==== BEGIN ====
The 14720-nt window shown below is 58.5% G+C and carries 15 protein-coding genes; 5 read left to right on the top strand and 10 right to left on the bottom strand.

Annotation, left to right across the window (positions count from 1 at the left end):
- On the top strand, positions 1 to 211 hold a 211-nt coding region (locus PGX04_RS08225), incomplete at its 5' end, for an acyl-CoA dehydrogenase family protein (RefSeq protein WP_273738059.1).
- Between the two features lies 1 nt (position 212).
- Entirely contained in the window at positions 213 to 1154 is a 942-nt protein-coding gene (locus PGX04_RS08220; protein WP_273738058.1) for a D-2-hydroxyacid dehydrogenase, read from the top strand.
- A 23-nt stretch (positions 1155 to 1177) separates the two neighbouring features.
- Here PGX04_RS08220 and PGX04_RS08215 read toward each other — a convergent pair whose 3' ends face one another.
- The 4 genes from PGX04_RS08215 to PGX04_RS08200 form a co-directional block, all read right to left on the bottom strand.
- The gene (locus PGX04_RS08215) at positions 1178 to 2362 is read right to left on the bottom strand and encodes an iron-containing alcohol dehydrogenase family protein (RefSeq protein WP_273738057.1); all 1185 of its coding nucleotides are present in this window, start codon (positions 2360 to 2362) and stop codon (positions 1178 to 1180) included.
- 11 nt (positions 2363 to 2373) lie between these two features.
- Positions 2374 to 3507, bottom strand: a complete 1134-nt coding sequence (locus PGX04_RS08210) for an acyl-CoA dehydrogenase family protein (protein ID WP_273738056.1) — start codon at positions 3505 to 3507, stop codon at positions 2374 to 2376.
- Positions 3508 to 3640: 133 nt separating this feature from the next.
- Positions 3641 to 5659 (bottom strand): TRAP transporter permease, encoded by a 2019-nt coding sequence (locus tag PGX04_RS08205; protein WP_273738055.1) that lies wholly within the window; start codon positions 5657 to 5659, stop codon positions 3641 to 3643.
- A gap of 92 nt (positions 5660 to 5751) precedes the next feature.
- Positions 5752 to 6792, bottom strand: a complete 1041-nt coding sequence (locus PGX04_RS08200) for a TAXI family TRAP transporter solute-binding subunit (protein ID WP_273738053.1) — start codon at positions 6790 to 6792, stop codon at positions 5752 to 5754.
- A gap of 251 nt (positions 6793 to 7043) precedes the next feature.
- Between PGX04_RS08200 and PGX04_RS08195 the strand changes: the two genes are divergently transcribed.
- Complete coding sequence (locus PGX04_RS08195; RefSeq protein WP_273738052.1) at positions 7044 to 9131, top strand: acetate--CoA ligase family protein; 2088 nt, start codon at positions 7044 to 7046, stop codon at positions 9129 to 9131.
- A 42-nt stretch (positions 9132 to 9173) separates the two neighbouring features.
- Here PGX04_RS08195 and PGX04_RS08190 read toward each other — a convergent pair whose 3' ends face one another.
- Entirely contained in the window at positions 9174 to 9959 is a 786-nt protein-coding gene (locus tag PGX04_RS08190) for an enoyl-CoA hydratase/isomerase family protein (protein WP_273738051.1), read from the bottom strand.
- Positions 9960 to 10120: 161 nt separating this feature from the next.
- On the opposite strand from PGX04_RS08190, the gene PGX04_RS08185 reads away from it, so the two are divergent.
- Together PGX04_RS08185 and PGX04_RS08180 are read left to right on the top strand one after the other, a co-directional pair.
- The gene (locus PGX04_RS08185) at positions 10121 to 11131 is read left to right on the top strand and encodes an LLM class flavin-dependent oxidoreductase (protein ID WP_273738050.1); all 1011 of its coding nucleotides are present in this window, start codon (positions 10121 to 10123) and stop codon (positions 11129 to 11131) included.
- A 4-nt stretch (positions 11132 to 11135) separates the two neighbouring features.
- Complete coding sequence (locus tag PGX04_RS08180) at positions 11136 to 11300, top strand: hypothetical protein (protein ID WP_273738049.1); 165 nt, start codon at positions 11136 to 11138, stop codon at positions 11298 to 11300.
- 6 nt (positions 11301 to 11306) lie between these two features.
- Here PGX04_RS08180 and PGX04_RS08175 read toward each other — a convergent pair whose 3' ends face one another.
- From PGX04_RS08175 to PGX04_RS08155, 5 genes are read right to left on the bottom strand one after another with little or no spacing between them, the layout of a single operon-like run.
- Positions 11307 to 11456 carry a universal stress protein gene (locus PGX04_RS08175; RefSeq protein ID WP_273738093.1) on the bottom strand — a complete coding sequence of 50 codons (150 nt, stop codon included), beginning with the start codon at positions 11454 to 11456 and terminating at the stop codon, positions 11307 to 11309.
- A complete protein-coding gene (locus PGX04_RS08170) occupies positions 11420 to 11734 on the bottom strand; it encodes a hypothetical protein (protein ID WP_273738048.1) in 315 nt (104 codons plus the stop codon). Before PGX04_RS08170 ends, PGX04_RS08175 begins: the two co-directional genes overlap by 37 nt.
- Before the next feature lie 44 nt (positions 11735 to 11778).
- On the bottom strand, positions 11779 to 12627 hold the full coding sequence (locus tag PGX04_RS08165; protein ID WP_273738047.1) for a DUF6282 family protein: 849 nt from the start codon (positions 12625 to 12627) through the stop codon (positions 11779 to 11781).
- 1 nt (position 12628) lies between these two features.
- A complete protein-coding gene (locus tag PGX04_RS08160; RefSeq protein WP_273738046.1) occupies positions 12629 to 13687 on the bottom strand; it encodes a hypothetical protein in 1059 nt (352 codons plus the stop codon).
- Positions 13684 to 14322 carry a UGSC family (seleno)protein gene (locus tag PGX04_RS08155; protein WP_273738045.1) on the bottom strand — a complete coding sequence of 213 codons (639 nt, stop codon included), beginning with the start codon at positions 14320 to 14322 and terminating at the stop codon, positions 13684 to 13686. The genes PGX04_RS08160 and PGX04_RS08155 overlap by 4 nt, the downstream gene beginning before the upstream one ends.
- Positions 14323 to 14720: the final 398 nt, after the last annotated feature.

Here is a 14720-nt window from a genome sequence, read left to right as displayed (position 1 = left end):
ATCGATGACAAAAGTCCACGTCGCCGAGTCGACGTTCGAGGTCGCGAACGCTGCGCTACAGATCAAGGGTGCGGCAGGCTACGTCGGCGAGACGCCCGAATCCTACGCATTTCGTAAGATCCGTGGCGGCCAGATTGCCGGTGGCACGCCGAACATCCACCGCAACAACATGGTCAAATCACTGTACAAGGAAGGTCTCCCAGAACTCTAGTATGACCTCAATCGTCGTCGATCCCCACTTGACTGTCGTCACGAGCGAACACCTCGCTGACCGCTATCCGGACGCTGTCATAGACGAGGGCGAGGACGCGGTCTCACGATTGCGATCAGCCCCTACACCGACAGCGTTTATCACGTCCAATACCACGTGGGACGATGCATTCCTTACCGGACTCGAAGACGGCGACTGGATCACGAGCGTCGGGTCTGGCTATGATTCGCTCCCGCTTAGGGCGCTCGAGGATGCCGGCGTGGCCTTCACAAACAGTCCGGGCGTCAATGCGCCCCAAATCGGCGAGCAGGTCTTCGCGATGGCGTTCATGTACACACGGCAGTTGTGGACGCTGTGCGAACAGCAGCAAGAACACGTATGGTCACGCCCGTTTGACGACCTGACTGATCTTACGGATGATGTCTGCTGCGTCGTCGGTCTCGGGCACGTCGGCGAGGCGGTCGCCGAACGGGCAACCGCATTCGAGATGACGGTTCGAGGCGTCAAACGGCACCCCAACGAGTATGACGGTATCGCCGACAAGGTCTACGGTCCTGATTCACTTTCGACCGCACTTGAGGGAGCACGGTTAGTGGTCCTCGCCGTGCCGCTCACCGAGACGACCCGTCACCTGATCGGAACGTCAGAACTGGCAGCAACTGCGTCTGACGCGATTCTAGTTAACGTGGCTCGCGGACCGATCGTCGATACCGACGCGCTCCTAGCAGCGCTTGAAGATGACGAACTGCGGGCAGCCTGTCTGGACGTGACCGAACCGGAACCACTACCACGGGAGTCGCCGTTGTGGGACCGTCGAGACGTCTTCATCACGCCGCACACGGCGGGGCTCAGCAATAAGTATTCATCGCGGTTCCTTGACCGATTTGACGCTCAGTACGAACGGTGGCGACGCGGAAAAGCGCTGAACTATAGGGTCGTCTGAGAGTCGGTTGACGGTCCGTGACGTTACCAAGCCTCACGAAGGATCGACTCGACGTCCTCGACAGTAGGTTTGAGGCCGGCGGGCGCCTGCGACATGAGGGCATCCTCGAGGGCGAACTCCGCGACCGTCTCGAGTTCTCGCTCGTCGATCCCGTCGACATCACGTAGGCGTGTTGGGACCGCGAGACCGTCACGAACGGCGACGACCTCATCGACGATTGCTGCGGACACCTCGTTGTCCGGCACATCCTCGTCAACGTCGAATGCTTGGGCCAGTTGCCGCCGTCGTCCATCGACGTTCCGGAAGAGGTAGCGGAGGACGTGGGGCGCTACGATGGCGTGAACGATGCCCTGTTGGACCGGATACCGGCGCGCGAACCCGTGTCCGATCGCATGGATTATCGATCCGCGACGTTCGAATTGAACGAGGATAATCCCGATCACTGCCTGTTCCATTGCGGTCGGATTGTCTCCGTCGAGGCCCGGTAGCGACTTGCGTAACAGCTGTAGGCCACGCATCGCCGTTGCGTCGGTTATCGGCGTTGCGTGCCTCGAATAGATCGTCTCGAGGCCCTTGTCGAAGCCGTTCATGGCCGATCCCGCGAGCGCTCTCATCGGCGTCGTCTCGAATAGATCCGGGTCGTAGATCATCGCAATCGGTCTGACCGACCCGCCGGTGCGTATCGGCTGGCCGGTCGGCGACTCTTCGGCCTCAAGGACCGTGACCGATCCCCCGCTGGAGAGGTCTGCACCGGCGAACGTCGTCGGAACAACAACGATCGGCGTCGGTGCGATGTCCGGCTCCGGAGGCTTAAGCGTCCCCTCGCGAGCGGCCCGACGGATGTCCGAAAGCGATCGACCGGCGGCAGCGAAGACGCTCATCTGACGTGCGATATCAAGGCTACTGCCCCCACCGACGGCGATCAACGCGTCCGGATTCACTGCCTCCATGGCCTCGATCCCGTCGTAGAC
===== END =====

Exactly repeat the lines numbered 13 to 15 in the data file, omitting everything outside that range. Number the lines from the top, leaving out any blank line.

- Positions 3641 to 5659 (bottom strand): TRAP transporter permease, encoded by a 2019-nt coding sequence (locus tag PGX04_RS08205; protein WP_273738055.1) that lies wholly within the window; start codon positions 5657 to 5659, stop codon positions 3641 to 3643.
- A gap of 92 nt (positions 5660 to 5751) precedes the next feature.
- Positions 5752 to 6792, bottom strand: a complete 1041-nt coding sequence (locus PGX04_RS08200) for a TAXI family TRAP transporter solute-binding subunit (protein ID WP_273738053.1) — start codon at positions 6790 to 6792, stop codon at positions 5752 to 5754.